In a perfect world, we can all agree that having automated tests are a good thing. They improve reliability, prevent bugs from making it to production, and reduce the load on manual QA, in addition to a whole host of other less obvious, but crucial benefits.
But we don't live in a perfect world.
The real downside to automated tests is writing them in the first place. While important for any CI/CD development environment, writing and maintaining tests is the least favorite part of a developer's job. As we all know, if we don't like to do something, we probably won't do it well.
In short, engineers suck at writing integration tests because writing integration tests sucks
What's so bad about writing integration tests?
✏ Writing integration tests is too hard
Writing a test is fundamentally expressing a user story. You want to make sure that your customer can take a set of actions in a particular order, and your application responds the way you would expect based on those actions. For example, if you're Amazon, you want to make sure that your customer can add an item to the cart, and the item actually loads in the cart when it's opened.
While easy to express in English, writing a test for that story in something like Selenium requires making complicated assertions on every step of the story (make sure a button loads containing some text, make sure it's clickable, make sure a page loads, that an image of the item loads, etc.).
Furthermore, whatever framework you use to test is probably not the framework you use to do most of your job, which means every time you go to write tests, you have to brush off the test-writing skills before you can really get productive.
🛠 Maintaining them is too costly
Test maintenance comes in many forms:
The cost of updating tests every time you make changes to your application
Writing tests is important when you're making changes to your application. At the same time, when you make changes to your application, you likely need to update your tests if any of the changes conflict with the assertions you're making inside of those tests. This circularity means that every time you're making big changes to your site, not only do you need to write new tests for that functionality, you probably also need to update all of the tests you've already written so they don't break.
The cost of investigating and fixing flaky tests
A flaky test fails sometimes and passes other times, despite no changes to the user story it is testing. Every time one of these flakes occurs, you need to investigate whether it is a true failure of the user story, or a false failure of the user story. The more tests you add, the more investigation you need to do when your test suite flakes.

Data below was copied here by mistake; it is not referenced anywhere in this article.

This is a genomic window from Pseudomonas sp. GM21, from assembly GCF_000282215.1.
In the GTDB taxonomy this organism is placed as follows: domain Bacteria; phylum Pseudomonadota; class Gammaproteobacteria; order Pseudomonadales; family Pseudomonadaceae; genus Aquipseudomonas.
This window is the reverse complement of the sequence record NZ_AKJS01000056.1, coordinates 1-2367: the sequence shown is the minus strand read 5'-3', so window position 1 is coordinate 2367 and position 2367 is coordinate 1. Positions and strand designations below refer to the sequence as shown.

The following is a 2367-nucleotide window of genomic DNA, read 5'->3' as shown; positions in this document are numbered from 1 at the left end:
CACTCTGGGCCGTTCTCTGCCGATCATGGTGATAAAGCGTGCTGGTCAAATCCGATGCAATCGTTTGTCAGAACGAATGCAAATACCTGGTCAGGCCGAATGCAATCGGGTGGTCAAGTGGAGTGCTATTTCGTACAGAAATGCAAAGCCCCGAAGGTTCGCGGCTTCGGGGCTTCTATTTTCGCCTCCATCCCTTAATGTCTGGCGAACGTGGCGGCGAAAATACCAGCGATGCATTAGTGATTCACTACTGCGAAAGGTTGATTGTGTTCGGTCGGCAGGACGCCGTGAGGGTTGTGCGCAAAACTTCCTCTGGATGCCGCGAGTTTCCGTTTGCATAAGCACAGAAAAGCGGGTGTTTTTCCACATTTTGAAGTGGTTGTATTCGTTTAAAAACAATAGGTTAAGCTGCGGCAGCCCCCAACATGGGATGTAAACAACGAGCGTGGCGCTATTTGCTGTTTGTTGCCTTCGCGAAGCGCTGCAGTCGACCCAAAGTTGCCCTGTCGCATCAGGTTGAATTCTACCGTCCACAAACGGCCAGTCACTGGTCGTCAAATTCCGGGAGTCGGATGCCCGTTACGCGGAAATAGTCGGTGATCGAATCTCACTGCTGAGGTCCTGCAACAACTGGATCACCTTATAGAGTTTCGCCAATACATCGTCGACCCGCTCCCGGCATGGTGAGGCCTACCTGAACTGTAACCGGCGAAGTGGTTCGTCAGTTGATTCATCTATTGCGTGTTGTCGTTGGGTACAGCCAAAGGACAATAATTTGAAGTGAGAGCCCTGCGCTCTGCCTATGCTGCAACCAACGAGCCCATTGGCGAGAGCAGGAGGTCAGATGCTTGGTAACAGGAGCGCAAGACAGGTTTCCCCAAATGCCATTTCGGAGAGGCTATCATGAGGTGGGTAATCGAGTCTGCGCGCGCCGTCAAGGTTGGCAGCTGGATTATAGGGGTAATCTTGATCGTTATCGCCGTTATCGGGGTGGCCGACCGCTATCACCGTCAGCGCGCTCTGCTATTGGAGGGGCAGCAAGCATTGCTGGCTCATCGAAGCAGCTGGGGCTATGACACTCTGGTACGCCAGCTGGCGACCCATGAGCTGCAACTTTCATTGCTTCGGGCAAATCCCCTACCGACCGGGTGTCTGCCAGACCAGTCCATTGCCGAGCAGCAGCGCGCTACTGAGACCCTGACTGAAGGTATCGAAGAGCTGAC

The cost of held-up deploys
When tests fail, even falsely in the event of flakes, CI/CD pipelines will fail, which means your important changes won't make it to production. The whole purpose of CI/CD is to speed up the process of making continuous improvements, but flaky or brittle tests defeat that purpose entirely.
Every test that you write doesn't only carry the cost of authoring it; it also carries the cost of all future maintenance you'll be responsible for related to that test. As such, developers tend to view tests as a burden, and who wants to voluntarily take on a burden?
❓ Results aren't trustworthy
The whole point of writing tests is to verify that any changes you make to your application don't break the user experience. If you have to investigate every failure due to the flaky nature of most testing frameworks, it defeats the whole purpose of testing (to improve reliability, prevent bugs, and move faster). This untrustworthiness makes writing tests feel pointless, and nobody wants to do pointless work.
✅ Full coverage is difficult to achieve
Browser testing technologies have not kept up with the increasing complexity of web applications. Tools like Selenium or Cypress don't have easy ways to handle user experiences like third-party integrations, file uploads or downloads, interacting with maps, or sending/receiving emails.
If those types of flows are important to your product, then writing tests for the functionality around them will feel pointless, because it only represents a partial solution, and won't be testing the true user experience.
Nobody wants to build a partial solution. When faced with a partial solution, it's easier to build nothing at all.
What needs to change?
Getting engineers to write better tests means solving the problems that make them bad at writing tests in the first place. So to get engineers to write better tests:
- We need to make tests easier to write
- We need to make tests easier to maintain by eliminating flakiness
- We need to eliminate false negatives and false positives from our test results
- We need to make it possible to test the full functionality of our applications
Luckily, walrus.ai is here to help!
- End-to-end tests can be written in plain English in minutes, without handling any mapping on your end
- Tests are maintained entirely by walrus.ai, so you don't need to update tests when you change your application
- Results are verified by walrus.ai, so you only get true failures or true passes
- Walrus.ai can test the most complicated flows, including third-party integrations, file upload or download, 2fa, or email-based flows.
Top comments (3)
I'm having a hard time grasping the concept of integration tests. How they work, how they are written, which frameworks for which tech stack.
Do you have any recommendations for articles I should check out on the topic?
A rundown of the testing pyramid!
Testing Library's ecosystem tends to make integration tests way simpler and easy to write though. I'd also recommend to check it out if you're working with a front-end framework such as React or Vue 🙂